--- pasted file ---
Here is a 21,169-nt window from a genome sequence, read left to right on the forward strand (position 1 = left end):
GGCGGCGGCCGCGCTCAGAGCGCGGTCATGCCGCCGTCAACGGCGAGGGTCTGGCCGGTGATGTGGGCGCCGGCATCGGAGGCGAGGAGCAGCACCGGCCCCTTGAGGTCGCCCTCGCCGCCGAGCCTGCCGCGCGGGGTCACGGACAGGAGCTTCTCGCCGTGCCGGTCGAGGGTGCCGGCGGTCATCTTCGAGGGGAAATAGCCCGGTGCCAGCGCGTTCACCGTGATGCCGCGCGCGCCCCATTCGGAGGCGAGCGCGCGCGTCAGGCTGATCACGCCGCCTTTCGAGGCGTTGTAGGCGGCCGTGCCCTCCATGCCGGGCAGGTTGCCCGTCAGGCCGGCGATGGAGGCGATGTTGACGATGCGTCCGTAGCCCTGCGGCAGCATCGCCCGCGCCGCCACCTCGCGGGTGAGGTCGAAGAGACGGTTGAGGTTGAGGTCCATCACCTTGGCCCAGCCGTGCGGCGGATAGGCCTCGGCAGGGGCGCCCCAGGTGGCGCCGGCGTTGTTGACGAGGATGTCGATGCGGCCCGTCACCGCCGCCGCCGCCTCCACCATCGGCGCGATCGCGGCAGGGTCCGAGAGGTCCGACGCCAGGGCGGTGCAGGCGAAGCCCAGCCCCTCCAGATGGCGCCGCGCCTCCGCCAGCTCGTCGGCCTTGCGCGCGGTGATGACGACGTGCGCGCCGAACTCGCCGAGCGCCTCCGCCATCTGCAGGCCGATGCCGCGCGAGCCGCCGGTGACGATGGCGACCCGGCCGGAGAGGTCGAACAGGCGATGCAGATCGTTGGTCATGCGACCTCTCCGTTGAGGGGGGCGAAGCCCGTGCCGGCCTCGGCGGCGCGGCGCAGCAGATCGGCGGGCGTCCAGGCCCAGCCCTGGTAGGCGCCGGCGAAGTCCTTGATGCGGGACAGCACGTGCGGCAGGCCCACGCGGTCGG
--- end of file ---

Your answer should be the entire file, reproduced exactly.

Here is a 21,169-nt window from a genome sequence, read left to right on the forward strand (position 1 = left end):
GGCGGCGGCCGCGCTCAGAGCGCGGTCATGCCGCCGTCAACGGCGAGGGTCTGGCCGGTGATGTGGGCGCCGGCATCGGAGGCGAGGAGCAGCACCGGCCCCTTGAGGTCGCCCTCGCCGCCGAGCCTGCCGCGCGGGGTCACGGACAGGAGCTTCTCGCCGTGCCGGTCGAGGGTGCCGGCGGTCATCTTCGAGGGGAAATAGCCCGGTGCCAGCGCGTTCACCGTGATGCCGCGCGCGCCCCATTCGGAGGCGAGCGCGCGCGTCAGGCTGATCACGCCGCCTTTCGAGGCGTTGTAGGCGGCCGTGCCCTCCATGCCGGGCAGGTTGCCCGTCAGGCCGGCGATGGAGGCGATGTTGACGATGCGTCCGTAGCCCTGCGGCAGCATCGCCCGCGCCGCCACCTCGCGGGTGAGGTCGAAGAGACGGTTGAGGTTGAGGTCCATCACCTTGGCCCAGCCGTGCGGCGGATAGGCCTCGGCAGGGGCGCCCCAGGTGGCGCCGGCGTTGTTGACGAGGATGTCGATGCGGCCCGTCACCGCCGCCGCCGCCTCCACCATCGGCGCGATCGCGGCAGGGTCCGAGAGGTCCGACGCCAGGGCGGTGCAGGCGAAGCCCAGCCCCTCCAGATGGCGCCGCGCCTCCGCCAGCTCGTCGGCCTTGCGCGCGGTGATGACGACGTGCGCGCCGAACTCGCCGAGCGCCTCCGCCATCTGCAGGCCGATGCCGCGCGAGCCGCCGGTGACGATGGCGACCCGGCCGGAGAGGTCGAACAGGCGATGCAGATCGTTGGTCATGCGACCTCTCCGTTGAGGGGGGCGAAGCCCGTGCCGGCCTCGGCGGCGCGGCGCAGCAGATCGGCGGGCGTCCAGGCCCAGCCCTGGTAGGCGCCGGCGAAGTCCTTGATGCGGGACAGCACGTGCGGCAGGCCCACGCGGTCGG